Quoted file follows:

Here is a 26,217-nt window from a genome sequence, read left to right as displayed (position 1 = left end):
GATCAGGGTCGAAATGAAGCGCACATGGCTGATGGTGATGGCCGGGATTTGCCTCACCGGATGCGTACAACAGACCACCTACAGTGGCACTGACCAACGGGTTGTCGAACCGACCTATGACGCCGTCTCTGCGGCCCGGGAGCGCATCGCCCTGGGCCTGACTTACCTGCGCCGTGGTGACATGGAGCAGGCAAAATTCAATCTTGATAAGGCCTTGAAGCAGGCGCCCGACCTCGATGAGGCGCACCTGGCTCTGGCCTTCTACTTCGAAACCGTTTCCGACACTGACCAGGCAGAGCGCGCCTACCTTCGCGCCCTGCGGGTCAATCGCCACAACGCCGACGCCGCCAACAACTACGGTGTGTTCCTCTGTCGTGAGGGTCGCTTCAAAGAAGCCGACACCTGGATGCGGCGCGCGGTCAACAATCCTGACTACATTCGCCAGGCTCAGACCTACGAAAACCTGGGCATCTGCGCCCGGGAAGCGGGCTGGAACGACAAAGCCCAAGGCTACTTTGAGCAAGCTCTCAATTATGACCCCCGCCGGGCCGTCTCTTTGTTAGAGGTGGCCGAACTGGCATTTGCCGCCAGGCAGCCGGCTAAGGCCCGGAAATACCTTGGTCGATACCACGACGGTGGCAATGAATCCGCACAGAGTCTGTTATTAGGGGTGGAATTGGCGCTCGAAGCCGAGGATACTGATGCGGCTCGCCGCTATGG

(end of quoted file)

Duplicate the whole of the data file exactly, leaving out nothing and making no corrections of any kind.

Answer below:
Here is a 26,217-nt window from a genome sequence, read left to right as displayed (position 1 = left end):
GATCAGGGTCGAAATGAAGCGCACATGGCTGATGGTGATGGCCGGGATTTGCCTCACCGGATGCGTACAACAGACCACCTACAGTGGCACTGACCAACGGGTTGTCGAACCGACCTATGACGCCGTCTCTGCGGCCCGGGAGCGCATCGCCCTGGGCCTGACTTACCTGCGCCGTGGTGACATGGAGCAGGCAAAATTCAATCTTGATAAGGCCTTGAAGCAGGCGCCCGACCTCGATGAGGCGCACCTGGCTCTGGCCTTCTACTTCGAAACCGTTTCCGACACTGACCAGGCAGAGCGCGCCTACCTTCGCGCCCTGCGGGTCAATCGCCACAACGCCGACGCCGCCAACAACTACGGTGTGTTCCTCTGTCGTGAGGGTCGCTTCAAAGAAGCCGACACCTGGATGCGGCGCGCGGTCAACAATCCTGACTACATTCGCCAGGCTCAGACCTACGAAAACCTGGGCATCTGCGCCCGGGAAGCGGGCTGGAACGACAAAGCCCAAGGCTACTTTGAGCAAGCTCTCAATTATGACCCCCGCCGGGCCGTCTCTTTGTTAGAGGTGGCCGAACTGGCATTTGCCGCCAGGCAGCCGGCTAAGGCCCGGAAATACCTTGGTCGATACCACGACGGTGGCAATGAATCCGCACAGAGTCTGTTATTAGGGGTGGAATTGGCGCTCGAAGCCGAGGATACTGATGCGGCTCGCCGCTATGG